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In this special “Vets to Ventures” article, we take this month to reflect on the history and significance of Memorial Day – an annual tradition on the last Monday in the month of May – to remember and memorialize the sacrifices of our fallen heroes.

Unlike Veterans Day in which we honor all who served, on Memorial Day, we remember military members who made the ultimate sacrifice, and acknowledge their courage, selflessness, and commitment “to that cause for which they gave the last full measure of devotion.” (Former President Abraham Lincoln at Gettysburg).

Our fallen heroes hail from all walks of life and from diverse backgrounds and ethnicities, but share a common mission – a willingness to serve their country and a dedication to a cause greater than themselves. By remembering the sacrifices made by our fallen heroes, we honor their legacy and ensure their stories are not forgotten.

We remember the courageous soldiers who stormed the beaches of Normandy, the fighter pilots who battled over the skies of Vietnam, the Marines who raised the flag on Iwo Jima, and all the service men and women who died in defense of liberty in the Global War on Terror. We remember the sailors who went down with their ships, the doctors who treated the wounded on battlefields, and the countless support personnel who ensured operations ran smoothly.

Our gratitude on Memorial Day extends beyond our fallen heroes. It also encompasses the families who have endured unimaginable loss – spouses who lost their partners, children who grew up without a parent, parents who buried their children – their sacrifice is woven into the fabric of this special day.

“Decorating the Graves of Comrades”

The roots of Memorial Day date back to March 3, 1868, when General John A. Logan, Commander in Chief of the Grand Army of the Republic, issued General Order No. 11, which called for a national day of remembrance for the more than 600,000 soldiers who died in the Civil War (1861-1865).

“The 30th day of May 1868 is designated for the purpose of strewing with flowers or otherwise decorating the graves of comrades who died in defense of their country during the late rebellion, and whose bodies now lie in almost every city, village, and hamlet churchyard in the land. ... We are organized, comrades, as our regulations tell us, for the purpose, among other things, of preserving and strengthening those kind and fraternal feelings which have bound together the soldiers, sailors and marines who united to suppress the late rebellion. … It is the purpose of the commander in chief to inaugurate this observance with the hope that it will be kept up from year to year, while a survivor of the war remains to honor the memory of his departed comrades.”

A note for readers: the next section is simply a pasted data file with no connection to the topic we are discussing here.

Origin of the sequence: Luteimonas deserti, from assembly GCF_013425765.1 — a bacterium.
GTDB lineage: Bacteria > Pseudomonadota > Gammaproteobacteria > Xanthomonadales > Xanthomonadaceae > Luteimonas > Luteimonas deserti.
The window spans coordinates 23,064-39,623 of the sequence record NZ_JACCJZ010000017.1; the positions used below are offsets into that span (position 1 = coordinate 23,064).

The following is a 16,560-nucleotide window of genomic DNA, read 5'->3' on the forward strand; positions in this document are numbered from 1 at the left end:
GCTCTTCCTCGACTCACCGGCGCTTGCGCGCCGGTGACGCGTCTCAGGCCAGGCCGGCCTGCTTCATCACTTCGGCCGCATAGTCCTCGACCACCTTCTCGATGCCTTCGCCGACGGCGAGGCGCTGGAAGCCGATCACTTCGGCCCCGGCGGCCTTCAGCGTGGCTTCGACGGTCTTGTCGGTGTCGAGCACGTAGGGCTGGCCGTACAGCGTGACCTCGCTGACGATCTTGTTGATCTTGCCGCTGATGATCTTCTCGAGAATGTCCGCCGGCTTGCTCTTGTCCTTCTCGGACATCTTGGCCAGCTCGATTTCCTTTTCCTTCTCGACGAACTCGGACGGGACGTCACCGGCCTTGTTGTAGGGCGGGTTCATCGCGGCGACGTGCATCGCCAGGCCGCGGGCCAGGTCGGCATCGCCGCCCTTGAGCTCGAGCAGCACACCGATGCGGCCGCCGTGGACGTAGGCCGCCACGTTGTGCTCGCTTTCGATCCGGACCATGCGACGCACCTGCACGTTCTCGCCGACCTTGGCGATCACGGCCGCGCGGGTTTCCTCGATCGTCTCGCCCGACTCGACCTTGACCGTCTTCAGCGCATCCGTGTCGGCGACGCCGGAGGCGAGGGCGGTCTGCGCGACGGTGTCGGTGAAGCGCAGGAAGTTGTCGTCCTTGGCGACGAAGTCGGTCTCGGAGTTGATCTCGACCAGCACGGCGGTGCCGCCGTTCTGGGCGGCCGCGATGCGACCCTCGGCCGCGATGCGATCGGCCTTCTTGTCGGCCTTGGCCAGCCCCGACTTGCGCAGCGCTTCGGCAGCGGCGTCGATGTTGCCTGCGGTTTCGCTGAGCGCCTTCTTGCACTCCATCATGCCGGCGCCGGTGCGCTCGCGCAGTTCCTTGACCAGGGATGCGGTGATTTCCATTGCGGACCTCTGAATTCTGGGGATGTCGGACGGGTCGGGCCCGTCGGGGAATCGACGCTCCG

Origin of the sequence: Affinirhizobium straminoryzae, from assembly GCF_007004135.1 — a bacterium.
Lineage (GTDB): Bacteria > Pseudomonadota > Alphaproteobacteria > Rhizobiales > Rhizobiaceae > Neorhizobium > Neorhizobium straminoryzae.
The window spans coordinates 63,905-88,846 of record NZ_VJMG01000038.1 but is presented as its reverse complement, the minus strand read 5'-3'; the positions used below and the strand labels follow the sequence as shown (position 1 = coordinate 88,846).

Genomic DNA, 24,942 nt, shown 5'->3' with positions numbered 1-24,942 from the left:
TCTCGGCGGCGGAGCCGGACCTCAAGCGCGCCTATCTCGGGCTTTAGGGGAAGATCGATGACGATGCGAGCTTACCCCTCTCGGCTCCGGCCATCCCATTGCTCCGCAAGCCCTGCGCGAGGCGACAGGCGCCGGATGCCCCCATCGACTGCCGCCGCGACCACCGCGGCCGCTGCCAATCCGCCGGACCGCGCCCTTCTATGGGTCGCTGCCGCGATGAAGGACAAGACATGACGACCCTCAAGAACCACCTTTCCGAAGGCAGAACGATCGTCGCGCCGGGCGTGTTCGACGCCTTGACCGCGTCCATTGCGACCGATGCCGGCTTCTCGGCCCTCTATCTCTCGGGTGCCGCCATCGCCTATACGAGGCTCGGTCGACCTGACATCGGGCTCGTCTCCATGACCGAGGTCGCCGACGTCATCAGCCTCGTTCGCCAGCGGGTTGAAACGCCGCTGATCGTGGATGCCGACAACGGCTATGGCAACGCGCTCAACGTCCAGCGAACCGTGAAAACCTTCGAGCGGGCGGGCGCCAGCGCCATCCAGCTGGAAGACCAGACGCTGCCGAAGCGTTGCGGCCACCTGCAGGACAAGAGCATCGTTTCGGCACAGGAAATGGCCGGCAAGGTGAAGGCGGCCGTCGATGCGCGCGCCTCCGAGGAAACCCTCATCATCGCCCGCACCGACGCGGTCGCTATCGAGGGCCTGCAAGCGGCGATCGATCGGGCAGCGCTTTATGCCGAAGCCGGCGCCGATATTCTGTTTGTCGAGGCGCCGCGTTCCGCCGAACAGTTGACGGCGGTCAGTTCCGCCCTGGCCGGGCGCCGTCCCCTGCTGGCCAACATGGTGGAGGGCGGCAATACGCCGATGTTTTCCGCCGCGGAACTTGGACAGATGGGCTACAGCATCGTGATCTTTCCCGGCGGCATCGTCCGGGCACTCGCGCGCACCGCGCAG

This order served as the basis for “Decoration Day”. The federal government adopted the “Memorial Day” name in 1967.

We have since held many traditional events to observe Memorial Day, and here are several ways you can continue the Memorial Day tradition:

  • Visit a Cemetery/War Memorial: Pay your respects with flowers or flags on graves.
  • Attend a Memorial Day Ceremony: Many communities hold parades, speeches, and wreath-laying ceremonies to honor veterans. Memorial Day traditions like visiting memorials and attending ceremonies help educate younger generations about the sacrifices made to preserve our nation's security.
  • Educate Others: Talk to friends and family about the meaning of the holiday.
  • Learn about a Fallen Service Member: Research those who have died in service.
  • Volunteer with a Veterans’ Organization: Give back to those who served and their families.

A Day of Reflection

“Heroes never die. They live on forever in the hearts and minds of those who would follow in their footsteps.”Emily Potter

Memorial Day serves as a powerful reminder of the cost of freedom. As Veterans, we understand the incomparable cost borne by the brave men and women who answered the call to duty, and by reflecting on their sacrifices, it strengthens our resolve to uphold the ideals they fought for.

Our entire Adams and Reese family extends our heartfelt gratitude for our fallen heroes and their impacted family members who mourn the loss of their loved ones. Memorial Day unites Americans in honoring those who have lost their lives in serving our country. It’s a day of gratitude, a day of reflection, and a day to recommit to the values they fought to defend.

So, at the family barbecue or gathering this weekend, please take a moment of silence or toast to our fallen heroes, recognizing and reflecting on the true importance of Memorial Day, remembering, and honoring those who gave their lives for our freedom.

Adams and Reese Vets to Ventures Series

For Our Veterans, by Our Veterans - Adams and Reese is proud to feature a series of informative articles addressing hot topics of legal interest for service members transitioning back to the private sector. Sean Buckley, a veteran U.S. Navy Officer, is a corporate services attorney in the Houston office. John Woods, a former infantry officer in the U.S. Army National Guard, is a litigation attorney in the Memphis office.